Helen Maroulis, after traumatic brain injuries, keeps on wrestling
The Tokyo Games aren’t for another year, but Helen Maroulis already learned the toughest opponent to defending the first U.S. Olympic women’s wrestling gold medal. She believes she conquered it.
Maroulis was one of the world’s dominant athletes between 2015 and 2017. She won back-to-back world titles without surrendering a point and, between that, beat arguably the greatest wrestler in history for the Rio Olympic title.
Since, she suffered two traumatic brain injuries, leading to post-traumatic stress disorder and a weeklong inpatient program at a Utah hospital for psychiatric help. That’s in addition to thumb and shoulder surgeries.
“It’s scary to think I’m used to training for 20 years straight and going and winning an Olympic gold medal, and now it’s been three years of injuries and mental health issues and all these things,” Maroulis said last month, “but it doesn’t deter my confidence. I believe this is all part of my journey.”
Maroulis wondered if her career was over after a January 2018 concussion under strange circumstances in India. After a five-month recovery, she got back on the mat with eyes on a third straight world title. Then she suffered another, unspecified traumatic brain injury, which she didn’t previously discuss openly.
Maroulis said she was told (and still believes) that she was not more susceptible as somebody who had already suffered one brain injury.
“The way I got my second injury was not normal, and it wasn’t something really even sports related,” she said.
Maroulis, after a week at a University of Utah medical center in August 2018, earned late qualification in October for the world championships later that month. But at worlds in Budapest, Maroulis stunningly was pinned in the first round.
“I was healthy, cleared to compete, but I didn’t feel emotionally ready,” Maroulis said last month. “But what else do I do? I’m an athlete. Just with the PTSD and some of the triggers and the symptoms, I don’t think I was psychologically healthy enough.”
Even more surprising was that Maroulis blew out her right shoulder in that opening match. She was shocked, too. In a media scrum minutes later, she did not mention any physical pain tied to tearing a labrum, rotator cuff and bicep tendon.
“It’s not like my arm got ripped out,” in the match, Maroulis said last month. “It wasn’t really explainable. I didn’t have any existing injury there. There are studies that a lot of athletes will get a brain injury, concussion, and come back to sport, and they’ll end up twisting their ankle or blowing their knee out, injuring something, and a lot of that has to do with body and brain mapping.
“Your brain’s like a computer. So when one little glitch is there, you kind of have to rewire and make sure that everything is back on track working again.”
So Maroulis promised after the shoulder surgery that she would not return until 100 percent healthy, physically, mentally and emotionally. She chose to sit out this season’s world championships trials and will go more than one year between meets.
She started training in full in June after nearly a year and a half of different therapies and treatments. She visited doctors in California, Colorado and Utah before or after that brief comeback in October.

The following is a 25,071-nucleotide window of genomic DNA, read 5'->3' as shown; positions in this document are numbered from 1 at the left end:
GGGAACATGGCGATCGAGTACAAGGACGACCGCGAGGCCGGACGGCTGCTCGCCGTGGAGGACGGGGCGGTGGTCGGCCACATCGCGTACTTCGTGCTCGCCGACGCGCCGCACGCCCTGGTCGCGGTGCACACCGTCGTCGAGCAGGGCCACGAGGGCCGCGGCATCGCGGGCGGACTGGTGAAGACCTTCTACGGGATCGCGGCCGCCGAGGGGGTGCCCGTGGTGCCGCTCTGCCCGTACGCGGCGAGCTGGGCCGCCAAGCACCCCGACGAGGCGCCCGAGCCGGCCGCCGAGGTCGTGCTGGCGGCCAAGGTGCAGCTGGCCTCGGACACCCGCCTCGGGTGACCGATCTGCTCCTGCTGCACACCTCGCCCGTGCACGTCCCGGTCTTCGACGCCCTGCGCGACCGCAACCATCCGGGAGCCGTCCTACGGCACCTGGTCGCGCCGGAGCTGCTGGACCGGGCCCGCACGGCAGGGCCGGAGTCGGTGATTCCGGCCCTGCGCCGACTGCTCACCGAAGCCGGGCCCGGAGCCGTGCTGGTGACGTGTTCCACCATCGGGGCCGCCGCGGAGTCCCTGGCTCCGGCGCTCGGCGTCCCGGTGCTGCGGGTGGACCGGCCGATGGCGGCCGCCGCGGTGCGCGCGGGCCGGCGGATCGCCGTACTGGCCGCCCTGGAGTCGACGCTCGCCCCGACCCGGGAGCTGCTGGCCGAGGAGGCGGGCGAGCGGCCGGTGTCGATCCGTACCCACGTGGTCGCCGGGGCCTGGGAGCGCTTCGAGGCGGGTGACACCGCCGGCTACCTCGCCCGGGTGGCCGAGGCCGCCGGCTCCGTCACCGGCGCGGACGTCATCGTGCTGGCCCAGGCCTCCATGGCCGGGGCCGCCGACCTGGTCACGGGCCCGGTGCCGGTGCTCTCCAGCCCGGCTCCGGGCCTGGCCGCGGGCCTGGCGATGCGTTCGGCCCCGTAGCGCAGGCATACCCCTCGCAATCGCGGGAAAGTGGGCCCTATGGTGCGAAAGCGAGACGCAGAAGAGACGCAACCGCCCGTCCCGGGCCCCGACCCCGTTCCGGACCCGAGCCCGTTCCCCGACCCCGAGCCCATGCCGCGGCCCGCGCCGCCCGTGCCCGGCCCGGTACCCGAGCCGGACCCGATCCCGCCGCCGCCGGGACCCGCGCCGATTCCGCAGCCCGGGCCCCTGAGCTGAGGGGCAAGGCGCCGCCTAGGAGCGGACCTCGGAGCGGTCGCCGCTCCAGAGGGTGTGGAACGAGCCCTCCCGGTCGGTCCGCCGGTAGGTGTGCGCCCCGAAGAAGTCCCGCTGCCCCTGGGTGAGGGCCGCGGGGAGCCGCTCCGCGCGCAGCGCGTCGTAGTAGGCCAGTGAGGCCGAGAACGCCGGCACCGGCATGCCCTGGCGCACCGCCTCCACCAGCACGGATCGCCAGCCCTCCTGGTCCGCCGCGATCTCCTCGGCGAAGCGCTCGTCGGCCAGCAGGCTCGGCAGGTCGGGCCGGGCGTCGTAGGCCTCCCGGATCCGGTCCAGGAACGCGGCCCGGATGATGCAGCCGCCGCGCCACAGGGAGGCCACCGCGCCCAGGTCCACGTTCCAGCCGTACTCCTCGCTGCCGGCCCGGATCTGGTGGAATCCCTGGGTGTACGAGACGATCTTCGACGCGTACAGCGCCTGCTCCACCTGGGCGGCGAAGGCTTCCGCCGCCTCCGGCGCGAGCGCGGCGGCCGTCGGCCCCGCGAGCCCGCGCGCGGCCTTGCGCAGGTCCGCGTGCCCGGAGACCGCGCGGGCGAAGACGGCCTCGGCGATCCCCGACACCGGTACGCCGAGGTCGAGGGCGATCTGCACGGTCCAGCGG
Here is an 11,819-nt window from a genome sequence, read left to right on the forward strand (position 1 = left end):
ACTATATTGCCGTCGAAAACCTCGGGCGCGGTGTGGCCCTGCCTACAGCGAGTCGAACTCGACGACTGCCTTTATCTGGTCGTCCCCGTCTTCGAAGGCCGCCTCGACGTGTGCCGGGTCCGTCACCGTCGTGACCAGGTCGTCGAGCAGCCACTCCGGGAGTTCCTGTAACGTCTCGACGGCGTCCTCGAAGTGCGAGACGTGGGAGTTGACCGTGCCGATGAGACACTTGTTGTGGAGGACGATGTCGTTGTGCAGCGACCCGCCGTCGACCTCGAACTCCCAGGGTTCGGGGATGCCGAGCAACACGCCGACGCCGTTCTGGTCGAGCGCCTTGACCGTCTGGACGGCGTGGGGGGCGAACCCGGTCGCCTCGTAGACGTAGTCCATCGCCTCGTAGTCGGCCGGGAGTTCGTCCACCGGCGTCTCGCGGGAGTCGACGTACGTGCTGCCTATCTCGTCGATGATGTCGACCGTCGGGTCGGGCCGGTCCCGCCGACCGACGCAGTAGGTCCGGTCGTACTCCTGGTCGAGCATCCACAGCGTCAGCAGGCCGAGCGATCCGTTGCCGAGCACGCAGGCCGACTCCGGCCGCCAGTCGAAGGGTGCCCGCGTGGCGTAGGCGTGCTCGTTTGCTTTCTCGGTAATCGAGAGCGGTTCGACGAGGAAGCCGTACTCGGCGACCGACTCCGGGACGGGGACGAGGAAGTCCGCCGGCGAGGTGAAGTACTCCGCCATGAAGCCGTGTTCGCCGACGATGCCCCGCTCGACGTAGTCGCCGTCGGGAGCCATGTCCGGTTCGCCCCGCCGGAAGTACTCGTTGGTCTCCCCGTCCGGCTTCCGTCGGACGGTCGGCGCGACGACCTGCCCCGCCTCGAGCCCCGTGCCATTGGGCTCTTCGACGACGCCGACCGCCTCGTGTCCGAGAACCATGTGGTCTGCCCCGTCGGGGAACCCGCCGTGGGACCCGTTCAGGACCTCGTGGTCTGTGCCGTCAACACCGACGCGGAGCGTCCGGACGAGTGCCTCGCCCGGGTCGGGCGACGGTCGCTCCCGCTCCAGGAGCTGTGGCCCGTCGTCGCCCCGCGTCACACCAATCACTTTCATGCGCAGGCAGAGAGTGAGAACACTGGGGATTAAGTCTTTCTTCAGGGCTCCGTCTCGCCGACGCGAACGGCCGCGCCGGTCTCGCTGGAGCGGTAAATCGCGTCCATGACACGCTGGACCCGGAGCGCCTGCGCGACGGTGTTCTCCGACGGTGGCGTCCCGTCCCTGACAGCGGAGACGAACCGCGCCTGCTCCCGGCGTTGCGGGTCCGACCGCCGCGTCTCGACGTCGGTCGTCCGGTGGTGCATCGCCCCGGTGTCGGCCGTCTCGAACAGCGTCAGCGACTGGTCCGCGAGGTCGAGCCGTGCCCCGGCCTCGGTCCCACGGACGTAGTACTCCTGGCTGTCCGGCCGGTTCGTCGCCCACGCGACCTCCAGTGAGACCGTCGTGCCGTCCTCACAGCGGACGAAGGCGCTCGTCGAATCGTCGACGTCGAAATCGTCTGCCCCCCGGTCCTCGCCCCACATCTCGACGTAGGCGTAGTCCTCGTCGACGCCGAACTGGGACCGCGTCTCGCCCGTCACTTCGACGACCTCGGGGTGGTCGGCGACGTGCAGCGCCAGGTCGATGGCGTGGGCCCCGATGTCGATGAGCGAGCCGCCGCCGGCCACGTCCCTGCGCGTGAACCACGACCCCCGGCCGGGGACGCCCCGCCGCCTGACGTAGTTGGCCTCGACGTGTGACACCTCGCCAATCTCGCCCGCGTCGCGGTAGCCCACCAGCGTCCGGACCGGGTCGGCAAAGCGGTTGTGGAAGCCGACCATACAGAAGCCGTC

“It’s opened my eyes to trauma,” she said. “It’s not about how terrible something is that happened to you. It’s really just how you, personally, responded to it. Your brain and your body can’t always tell the difference. They don’t know if it’s a tiger jumping out at you or if you’re stressed because of traffic.”
Maroulis also moved her training base from New York City to Oklahoma. She works with coaches including John Smith, arguably the greatest U.S. wrestler in history with six combined Olympic and world titles.
“We weren’t scared it was going to happen again,” said Smith, who did not have major head injuries in his career. “We kind of look at it the opposite, like this is a great opportunity for you and for us to bring you back at full strength and let the world know that you’re back.”
Smith said that Maroulis had one unspecified setback this summer, but he expects her to be ready to compete by the U.S. Open in mid-December.
“This isn’t a sport where you’re going to remain healthy each and every month,” Smith said. “It’s no big deal. Move forward.”
Maroulis gains confidence from every time she’s banged her head in practice and not felt effects. Doctors told her she is not prone to concussions and that she can return 100 percent free of symptoms. Her biggest fear was that she would not.
“I want to raise kids, have family, grandchildren,” she said. “One of the things the doctors reassured me of, and again there is a lot of research to be done, but the brain and the body are so resilient.”
Maroulis is treating 2020 as if it will be her last Olympic run. She learned just how much can change in a four-year cycle. Don’t take it for granted.
In 2012, Maroulis lost in the Olympic trials final but still traveled to London to serve as a sparring partner for the woman who beat her. By 2016, she defeated arguably the greatest wrestler in history, three-time Olympic gold medalist Saori Yoshida of Japan, in the Rio final.
“It’s just so different this time around, as you get older, and especially with all the injuries,” said Maroulis, who turns 28 in three weeks. “I’m treating 2020 like it’s the end, but as my mom tells me, and she really knows me best, I wouldn’t be surprised if, in 2022, you decide to come back.”
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